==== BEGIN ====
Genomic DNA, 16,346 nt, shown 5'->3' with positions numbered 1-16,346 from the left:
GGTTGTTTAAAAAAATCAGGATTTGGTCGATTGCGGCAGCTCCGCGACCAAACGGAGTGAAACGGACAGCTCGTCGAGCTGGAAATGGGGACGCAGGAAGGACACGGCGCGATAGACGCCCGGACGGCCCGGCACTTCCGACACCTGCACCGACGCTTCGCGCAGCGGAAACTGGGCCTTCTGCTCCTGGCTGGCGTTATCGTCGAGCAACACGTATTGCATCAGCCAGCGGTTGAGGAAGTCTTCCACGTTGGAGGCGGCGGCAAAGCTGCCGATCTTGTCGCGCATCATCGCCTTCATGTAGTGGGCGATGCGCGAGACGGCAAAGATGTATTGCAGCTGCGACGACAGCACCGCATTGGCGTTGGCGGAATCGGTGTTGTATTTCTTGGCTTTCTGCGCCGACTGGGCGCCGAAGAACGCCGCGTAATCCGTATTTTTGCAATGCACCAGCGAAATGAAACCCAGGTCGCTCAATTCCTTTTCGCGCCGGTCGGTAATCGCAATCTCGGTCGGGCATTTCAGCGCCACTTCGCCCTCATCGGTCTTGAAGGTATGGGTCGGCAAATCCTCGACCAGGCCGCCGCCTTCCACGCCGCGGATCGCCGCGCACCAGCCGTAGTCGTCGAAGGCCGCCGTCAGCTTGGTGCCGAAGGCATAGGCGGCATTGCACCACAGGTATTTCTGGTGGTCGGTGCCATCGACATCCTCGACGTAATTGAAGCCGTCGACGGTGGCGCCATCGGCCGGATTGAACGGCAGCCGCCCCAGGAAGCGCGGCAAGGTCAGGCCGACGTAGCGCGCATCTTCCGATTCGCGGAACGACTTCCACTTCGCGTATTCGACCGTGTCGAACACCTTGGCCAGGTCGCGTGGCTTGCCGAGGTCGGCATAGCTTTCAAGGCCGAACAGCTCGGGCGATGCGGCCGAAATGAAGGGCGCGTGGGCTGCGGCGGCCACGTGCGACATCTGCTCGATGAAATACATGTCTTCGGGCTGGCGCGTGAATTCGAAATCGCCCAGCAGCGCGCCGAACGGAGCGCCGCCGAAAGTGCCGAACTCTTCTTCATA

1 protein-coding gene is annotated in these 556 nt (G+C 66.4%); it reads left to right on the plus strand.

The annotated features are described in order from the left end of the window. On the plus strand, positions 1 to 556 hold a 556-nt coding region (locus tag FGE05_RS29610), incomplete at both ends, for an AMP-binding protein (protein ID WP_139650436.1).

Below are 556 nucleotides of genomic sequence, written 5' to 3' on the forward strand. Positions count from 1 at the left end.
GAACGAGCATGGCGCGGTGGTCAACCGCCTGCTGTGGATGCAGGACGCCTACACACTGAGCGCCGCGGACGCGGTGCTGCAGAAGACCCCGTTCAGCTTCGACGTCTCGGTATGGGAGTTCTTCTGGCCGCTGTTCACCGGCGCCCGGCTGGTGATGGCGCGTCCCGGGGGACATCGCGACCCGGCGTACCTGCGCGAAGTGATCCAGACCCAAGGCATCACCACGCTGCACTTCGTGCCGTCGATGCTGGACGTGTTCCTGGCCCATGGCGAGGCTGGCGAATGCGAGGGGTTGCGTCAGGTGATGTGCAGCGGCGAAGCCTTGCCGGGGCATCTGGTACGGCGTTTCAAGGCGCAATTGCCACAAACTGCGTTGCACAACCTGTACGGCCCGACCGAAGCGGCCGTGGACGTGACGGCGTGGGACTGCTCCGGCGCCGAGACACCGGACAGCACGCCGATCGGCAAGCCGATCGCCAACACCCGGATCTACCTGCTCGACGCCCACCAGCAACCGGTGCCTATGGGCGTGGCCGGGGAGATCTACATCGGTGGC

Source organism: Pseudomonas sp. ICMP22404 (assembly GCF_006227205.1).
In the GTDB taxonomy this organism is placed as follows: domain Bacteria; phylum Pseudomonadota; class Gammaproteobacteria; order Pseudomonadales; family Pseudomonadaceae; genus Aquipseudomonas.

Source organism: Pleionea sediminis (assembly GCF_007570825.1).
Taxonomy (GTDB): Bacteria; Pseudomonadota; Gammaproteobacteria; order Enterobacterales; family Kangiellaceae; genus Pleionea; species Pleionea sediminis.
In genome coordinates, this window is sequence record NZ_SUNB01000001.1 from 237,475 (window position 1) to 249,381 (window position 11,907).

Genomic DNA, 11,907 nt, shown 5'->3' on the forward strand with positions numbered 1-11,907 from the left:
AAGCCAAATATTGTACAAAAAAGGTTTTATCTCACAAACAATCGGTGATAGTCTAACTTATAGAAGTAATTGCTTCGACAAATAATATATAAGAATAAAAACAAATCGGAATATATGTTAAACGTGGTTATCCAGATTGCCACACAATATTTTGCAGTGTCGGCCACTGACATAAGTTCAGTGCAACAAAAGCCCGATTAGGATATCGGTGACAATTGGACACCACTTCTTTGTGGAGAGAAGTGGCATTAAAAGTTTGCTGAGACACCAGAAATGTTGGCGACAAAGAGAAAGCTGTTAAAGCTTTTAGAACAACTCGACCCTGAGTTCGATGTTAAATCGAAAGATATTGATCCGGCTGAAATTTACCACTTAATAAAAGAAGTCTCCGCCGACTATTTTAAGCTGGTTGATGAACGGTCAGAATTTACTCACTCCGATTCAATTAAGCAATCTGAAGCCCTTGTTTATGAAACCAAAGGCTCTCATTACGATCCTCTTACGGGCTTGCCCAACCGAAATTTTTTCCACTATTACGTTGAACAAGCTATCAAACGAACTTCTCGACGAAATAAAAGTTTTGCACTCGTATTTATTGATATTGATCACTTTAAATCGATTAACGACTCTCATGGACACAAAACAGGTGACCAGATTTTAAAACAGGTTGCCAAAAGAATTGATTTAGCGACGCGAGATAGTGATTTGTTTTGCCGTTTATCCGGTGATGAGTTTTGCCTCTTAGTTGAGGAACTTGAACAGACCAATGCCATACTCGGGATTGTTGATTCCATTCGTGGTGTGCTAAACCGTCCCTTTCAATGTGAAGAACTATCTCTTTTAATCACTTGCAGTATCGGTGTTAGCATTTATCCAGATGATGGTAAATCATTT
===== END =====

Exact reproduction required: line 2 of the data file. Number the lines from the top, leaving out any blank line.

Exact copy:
GGTTGTTTAAAAAAATCAGGATTTGGTCGATTGCGGCAGCTCCGCGACCAAACGGAGTGAAACGGACAGCTCGTCGAGCTGGAAATGGGGACGCAGGAAGGACACGGCGCGATAGACGCCCGGACGGCCCGGCACTTCCGACACCTGCACCGACGCTTCGCGCAGCGGAAACTGGGCCTTCTGCTCCTGGCTGGCGTTATCGTCGAGCAACACGTATTGCATCAGCCAGCGGTTGAGGAAGTCTTCCACGTTGGAGGCGGCGGCAAAGCTGCCGATCTTGTCGCGCATCATCGCCTTCATGTAGTGGGCGATGCGCGAGACGGCAAAGATGTATTGCAGCTGCGACGACAGCACCGCATTGGCGTTGGCGGAATCGGTGTTGTATTTCTTGGCTTTCTGCGCCGACTGGGCGCCGAAGAACGCCGCGTAATCCGTATTTTTGCAATGCACCAGCGAAATGAAACCCAGGTCGCTCAATTCCTTTTCGCGCCGGTCGGTAATCGCAATCTCGGTCGGGCATTTCAGCGCCACTTCGCCCTCATCGGTCTTGAAGGTATGGGTCGGCAAATCCTCGACCAGGCCGCCGCCTTCCACGCCGCGGATCGCCGCGCACCAGCCGTAGTCGTCGAAGGCCGCCGTCAGCTTGGTGCCGAAGGCATAGGCGGCATTGCACCACAGGTATTTCTGGTGGTCGGTGCCATCGACATCCTCGACGTAATTGAAGCCGTCGACGGTGGCGCCATCGGCCGGATTGAACGGCAGCCGCCCCAGGAAGCGCGGCAAGGTCAGGCCGACGTAGCGCGCATCTTCCGATTCGCGGAACGACTTCCACTTCGCGTATTCGACCGTGTCGAACACCTTGGCCAGGTCGCGTGGCTTGCCGAGGTCGGCATAGCTTTCAAGGCCGAACAGCTCGGGCGATGCGGCCGAAATGAAGGGCGCGTGGGCTGCGGCGGCCACGTGCGACATCTGCTCGATGAAATACATGTCTTCGGGCTGGCGCGTGAATTCGAAATCGCCCAGCAGCGCGCCGAACGGAGCGCCGCCGAAAGTGCCGAACTCTTCTTCATA